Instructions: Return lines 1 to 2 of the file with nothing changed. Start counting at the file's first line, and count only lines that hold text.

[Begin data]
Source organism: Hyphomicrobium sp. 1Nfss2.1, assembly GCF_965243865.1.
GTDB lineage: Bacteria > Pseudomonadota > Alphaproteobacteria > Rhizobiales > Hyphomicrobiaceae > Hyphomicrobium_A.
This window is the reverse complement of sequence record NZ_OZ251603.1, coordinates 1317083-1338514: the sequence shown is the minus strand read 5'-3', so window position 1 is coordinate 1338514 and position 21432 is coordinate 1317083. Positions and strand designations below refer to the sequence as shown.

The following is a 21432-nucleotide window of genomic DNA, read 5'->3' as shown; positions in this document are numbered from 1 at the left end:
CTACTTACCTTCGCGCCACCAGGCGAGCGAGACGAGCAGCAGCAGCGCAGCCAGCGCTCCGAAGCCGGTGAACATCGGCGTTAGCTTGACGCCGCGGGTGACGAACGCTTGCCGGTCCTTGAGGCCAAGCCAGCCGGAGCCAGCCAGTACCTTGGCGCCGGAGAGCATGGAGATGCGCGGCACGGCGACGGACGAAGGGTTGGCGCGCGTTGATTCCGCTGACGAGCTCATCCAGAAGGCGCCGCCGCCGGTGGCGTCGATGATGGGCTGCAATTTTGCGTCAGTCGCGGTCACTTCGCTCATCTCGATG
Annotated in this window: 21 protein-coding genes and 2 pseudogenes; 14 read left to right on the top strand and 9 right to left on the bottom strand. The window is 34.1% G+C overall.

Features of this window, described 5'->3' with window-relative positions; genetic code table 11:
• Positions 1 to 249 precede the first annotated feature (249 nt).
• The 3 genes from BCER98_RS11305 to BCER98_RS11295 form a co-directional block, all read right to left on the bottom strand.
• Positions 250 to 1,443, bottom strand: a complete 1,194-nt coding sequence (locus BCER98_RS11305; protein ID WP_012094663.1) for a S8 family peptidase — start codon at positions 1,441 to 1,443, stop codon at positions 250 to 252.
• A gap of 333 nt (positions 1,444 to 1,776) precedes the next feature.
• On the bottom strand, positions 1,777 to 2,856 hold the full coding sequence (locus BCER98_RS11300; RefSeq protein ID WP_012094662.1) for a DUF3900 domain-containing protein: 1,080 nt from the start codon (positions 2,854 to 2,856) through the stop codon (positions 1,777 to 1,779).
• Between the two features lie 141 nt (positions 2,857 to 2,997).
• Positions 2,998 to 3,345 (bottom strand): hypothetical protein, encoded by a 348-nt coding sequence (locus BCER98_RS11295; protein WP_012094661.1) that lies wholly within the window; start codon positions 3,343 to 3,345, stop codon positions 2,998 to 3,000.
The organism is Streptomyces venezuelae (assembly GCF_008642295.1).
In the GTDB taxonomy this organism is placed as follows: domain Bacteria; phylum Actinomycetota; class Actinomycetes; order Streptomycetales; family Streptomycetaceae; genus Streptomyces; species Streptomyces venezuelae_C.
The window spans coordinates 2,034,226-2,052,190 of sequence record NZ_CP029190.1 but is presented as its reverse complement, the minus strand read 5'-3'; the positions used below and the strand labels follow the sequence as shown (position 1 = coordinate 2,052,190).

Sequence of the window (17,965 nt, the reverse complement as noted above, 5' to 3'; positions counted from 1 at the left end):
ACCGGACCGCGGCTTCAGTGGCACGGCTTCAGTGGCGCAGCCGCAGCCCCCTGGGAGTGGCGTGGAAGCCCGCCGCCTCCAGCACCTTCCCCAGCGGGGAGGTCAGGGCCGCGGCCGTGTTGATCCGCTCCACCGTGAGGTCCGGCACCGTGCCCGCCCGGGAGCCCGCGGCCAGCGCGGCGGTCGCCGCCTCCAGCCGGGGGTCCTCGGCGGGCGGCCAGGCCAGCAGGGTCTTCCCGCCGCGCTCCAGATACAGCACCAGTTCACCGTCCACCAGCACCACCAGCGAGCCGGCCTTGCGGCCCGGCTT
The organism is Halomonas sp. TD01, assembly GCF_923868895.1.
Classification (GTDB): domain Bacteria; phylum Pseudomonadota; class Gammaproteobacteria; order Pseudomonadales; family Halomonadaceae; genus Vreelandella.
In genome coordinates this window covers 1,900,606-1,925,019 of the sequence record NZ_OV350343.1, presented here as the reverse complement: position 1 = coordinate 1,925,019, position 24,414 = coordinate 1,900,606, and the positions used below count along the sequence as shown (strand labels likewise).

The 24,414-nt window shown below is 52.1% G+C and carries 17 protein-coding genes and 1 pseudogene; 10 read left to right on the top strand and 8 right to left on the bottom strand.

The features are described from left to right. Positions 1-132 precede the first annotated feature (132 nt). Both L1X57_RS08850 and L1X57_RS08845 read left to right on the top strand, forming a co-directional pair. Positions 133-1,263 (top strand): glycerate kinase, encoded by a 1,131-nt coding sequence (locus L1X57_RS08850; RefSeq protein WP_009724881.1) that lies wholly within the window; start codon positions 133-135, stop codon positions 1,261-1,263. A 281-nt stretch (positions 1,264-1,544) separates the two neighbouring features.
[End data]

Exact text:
Source organism: Hyphomicrobium sp. 1Nfss2.1, assembly GCF_965243865.1.
GTDB lineage: Bacteria > Pseudomonadota > Alphaproteobacteria > Rhizobiales > Hyphomicrobiaceae > Hyphomicrobium_A.